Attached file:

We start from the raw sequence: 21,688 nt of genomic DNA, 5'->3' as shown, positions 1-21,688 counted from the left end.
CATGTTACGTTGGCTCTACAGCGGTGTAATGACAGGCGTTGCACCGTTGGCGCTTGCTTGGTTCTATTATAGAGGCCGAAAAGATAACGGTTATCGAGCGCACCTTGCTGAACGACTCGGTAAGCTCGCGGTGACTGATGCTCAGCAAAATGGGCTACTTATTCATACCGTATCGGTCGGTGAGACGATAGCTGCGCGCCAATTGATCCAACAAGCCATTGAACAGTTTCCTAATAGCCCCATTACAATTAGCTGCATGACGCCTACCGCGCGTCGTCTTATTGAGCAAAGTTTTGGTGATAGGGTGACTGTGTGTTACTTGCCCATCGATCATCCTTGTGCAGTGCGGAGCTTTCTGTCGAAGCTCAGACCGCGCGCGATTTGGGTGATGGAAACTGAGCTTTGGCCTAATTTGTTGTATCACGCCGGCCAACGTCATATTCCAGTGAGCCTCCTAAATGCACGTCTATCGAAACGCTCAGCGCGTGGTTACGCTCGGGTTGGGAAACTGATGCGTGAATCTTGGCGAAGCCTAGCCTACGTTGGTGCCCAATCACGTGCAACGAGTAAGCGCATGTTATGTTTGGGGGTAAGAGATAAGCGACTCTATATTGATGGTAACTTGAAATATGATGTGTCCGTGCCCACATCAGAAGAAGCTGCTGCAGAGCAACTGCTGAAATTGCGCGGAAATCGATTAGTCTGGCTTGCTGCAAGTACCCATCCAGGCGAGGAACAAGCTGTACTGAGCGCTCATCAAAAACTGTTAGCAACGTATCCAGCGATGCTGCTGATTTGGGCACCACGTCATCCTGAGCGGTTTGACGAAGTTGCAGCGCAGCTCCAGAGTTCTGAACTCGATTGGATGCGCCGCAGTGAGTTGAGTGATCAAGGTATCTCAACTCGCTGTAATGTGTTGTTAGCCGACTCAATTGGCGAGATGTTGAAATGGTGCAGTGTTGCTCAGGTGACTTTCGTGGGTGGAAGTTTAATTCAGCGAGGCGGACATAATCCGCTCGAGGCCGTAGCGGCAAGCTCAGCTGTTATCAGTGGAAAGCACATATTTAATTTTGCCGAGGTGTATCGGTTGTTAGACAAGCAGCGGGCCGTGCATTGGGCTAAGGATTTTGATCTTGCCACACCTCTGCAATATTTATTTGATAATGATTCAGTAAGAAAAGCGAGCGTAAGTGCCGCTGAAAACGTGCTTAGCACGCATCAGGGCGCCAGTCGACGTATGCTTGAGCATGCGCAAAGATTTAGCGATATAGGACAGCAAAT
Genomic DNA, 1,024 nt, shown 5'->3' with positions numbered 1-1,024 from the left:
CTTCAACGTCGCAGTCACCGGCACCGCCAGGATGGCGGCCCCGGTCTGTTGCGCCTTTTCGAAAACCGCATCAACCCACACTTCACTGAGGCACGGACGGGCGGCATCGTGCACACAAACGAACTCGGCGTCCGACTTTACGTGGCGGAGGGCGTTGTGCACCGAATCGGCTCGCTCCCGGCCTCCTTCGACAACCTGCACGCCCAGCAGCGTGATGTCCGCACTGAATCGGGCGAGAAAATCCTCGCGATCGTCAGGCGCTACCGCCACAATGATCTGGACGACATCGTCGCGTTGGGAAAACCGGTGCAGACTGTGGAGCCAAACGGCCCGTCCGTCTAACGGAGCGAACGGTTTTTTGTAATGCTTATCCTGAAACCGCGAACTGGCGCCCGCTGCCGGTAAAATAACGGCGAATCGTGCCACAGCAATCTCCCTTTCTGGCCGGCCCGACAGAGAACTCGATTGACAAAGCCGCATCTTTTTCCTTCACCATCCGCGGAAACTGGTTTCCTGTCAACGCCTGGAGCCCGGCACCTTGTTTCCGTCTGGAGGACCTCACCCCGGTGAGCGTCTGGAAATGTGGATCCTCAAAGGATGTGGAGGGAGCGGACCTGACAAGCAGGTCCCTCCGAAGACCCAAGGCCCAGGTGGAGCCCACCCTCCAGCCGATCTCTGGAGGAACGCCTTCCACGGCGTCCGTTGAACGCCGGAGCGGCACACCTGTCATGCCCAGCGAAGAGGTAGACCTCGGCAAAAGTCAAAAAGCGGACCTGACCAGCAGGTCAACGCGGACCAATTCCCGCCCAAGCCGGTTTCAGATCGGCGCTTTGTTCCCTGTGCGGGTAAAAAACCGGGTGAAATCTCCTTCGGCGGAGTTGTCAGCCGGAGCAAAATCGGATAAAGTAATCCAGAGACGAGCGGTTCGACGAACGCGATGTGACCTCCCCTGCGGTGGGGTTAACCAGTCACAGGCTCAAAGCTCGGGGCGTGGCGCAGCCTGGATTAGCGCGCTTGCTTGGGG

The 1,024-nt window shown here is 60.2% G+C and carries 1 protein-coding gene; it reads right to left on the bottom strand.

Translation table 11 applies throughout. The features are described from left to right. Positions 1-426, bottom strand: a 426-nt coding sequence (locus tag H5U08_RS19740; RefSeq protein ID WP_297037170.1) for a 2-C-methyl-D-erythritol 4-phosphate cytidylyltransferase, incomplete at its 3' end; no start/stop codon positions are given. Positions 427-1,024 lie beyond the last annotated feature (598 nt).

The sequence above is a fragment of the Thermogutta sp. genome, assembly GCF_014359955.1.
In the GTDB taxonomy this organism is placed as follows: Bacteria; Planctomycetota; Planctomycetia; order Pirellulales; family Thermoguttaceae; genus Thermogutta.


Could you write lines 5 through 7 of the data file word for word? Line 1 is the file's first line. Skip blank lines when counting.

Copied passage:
The 1,024-nt window shown here is 60.2% G+C and carries 1 protein-coding gene; it reads right to left on the bottom strand.

Translation table 11 applies throughout. The features are described from left to right. Positions 1-426, bottom strand: a 426-nt coding sequence (locus tag H5U08_RS19740; RefSeq protein ID WP_297037170.1) for a 2-C-methyl-D-erythritol 4-phosphate cytidylyltransferase, incomplete at its 3' end; no start/stop codon positions are given. Positions 427-1,024 lie beyond the last annotated feature (598 nt).

The sequence above is a fragment of the Thermogutta sp. genome, assembly GCF_014359955.1.